Icy or Extinct (or Maybe Not)
Elsewhere in the solar system, you can find active volcanoes spewing not molten rock but water, methane or ammonia liquids and vapors. These cyrovolcanoes, as they're called, are found on icy moons that feel the powerful tidal pulls of the gas giants they circle. Cryovolcanoes have been observed on Neptune's moon Triton and Saturn's moon Enceladus, and could also exist on Saturn's moon Titan and Jupiter's moon Europa.
The Kuiper Belt Object Quaoar could also have cryovolcanic activity, driven in this case not by tidal pull but by heating caused by the decay of radioactive materials.
Other planets and moons in our solar system show signs of volcanic activity in the recent (geologically speaking) past. The number of impact craters visible on Venus's surface, for example, indicates the planet might have had major makeover thanks to lava flows and other activity some 500 million years ago. Pointing to fast and wild variations in sulfur dioxide levels in Venus' upper atmosphere, some scientists speculate the planet might still have active volcanoes.
And then there's Mars. With a surface made up mostly of basalt, the red planet clearly was volcanically active at some point in the past. The peak of that activity came some 3.5 billion years ago, but some volcanism might have continued long after that. Instruments on the European Space Agency's Mars Express found signs of lava flows as recently as 20 million to 200 million years ago, and discoveries of small amounts of both methane and ammonia in the atmosphere suggest the planet could have life of either the geological or biological kind somewhere.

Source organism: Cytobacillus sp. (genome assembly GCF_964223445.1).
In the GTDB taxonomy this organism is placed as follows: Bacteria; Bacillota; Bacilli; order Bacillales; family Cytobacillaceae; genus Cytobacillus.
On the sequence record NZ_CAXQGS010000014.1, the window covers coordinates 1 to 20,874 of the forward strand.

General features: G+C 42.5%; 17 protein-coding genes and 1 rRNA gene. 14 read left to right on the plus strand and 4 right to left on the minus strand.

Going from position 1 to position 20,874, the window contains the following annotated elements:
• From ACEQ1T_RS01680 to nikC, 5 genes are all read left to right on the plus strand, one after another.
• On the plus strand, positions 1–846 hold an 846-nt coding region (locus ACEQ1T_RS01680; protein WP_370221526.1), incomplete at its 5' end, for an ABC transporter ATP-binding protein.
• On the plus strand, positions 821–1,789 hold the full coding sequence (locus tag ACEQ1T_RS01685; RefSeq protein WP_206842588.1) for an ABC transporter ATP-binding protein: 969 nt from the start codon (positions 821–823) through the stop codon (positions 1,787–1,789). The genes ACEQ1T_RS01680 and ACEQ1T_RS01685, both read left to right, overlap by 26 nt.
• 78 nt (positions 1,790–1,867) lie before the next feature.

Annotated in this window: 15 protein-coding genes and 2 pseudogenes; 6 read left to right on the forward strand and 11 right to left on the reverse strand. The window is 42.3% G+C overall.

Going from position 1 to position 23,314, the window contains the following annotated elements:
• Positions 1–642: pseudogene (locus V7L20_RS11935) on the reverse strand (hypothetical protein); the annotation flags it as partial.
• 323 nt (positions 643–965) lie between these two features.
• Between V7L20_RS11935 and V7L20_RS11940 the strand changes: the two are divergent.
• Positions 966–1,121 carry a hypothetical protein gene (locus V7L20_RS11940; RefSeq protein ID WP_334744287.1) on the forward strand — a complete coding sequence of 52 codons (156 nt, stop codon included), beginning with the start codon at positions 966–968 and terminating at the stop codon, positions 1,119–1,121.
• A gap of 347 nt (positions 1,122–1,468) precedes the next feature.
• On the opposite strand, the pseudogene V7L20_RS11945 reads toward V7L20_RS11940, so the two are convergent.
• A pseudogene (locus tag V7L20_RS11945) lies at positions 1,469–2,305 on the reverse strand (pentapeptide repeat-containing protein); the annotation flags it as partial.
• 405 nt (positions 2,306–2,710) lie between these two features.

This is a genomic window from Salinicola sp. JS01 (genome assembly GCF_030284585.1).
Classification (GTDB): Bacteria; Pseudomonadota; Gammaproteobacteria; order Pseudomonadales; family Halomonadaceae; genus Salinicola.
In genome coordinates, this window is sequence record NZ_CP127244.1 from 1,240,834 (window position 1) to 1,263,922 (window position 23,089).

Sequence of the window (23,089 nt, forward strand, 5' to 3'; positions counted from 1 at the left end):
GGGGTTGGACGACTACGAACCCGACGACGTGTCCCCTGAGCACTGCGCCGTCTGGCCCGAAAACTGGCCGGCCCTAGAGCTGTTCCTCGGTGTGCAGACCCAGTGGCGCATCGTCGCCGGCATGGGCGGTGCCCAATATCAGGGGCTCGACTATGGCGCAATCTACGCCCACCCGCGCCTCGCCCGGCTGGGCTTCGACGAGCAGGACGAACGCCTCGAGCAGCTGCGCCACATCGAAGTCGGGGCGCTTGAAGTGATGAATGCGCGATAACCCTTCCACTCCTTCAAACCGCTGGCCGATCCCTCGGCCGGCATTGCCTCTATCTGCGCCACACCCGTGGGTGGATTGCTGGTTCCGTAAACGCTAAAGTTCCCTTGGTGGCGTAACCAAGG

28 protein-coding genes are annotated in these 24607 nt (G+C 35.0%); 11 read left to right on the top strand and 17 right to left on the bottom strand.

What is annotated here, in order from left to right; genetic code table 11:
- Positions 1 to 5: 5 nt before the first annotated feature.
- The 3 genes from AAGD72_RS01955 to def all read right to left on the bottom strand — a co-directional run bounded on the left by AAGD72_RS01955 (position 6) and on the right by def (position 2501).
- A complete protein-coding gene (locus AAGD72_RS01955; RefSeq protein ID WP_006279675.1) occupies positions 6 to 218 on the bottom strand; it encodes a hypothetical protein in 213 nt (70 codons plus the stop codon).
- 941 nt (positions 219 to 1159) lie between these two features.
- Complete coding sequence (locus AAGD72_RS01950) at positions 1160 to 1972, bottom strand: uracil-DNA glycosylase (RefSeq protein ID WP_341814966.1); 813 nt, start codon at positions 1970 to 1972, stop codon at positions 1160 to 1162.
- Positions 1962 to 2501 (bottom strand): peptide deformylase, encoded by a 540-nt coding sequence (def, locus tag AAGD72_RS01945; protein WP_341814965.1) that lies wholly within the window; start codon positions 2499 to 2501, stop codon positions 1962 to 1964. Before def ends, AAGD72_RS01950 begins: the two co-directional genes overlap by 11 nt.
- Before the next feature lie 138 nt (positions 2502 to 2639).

Above right: A false-color image of Triton, with streaks that might be emissions from small volcanic vents. (Image credit: NASA/JPL, http://photojournal.jpl.nasa.gov/jpegMod/PIA02214_modest.jpg)
Left: This photo taken by Mars Express shows fields of volcanic cones up to 600 meters hight at Mars' north pole. (Image credit: ESA/DLR/FU Berlin (G. Neukum), http://esamultimedia.esa.int/images/marsexpress/011_Mars_northPole_H_volcanoes.jpe)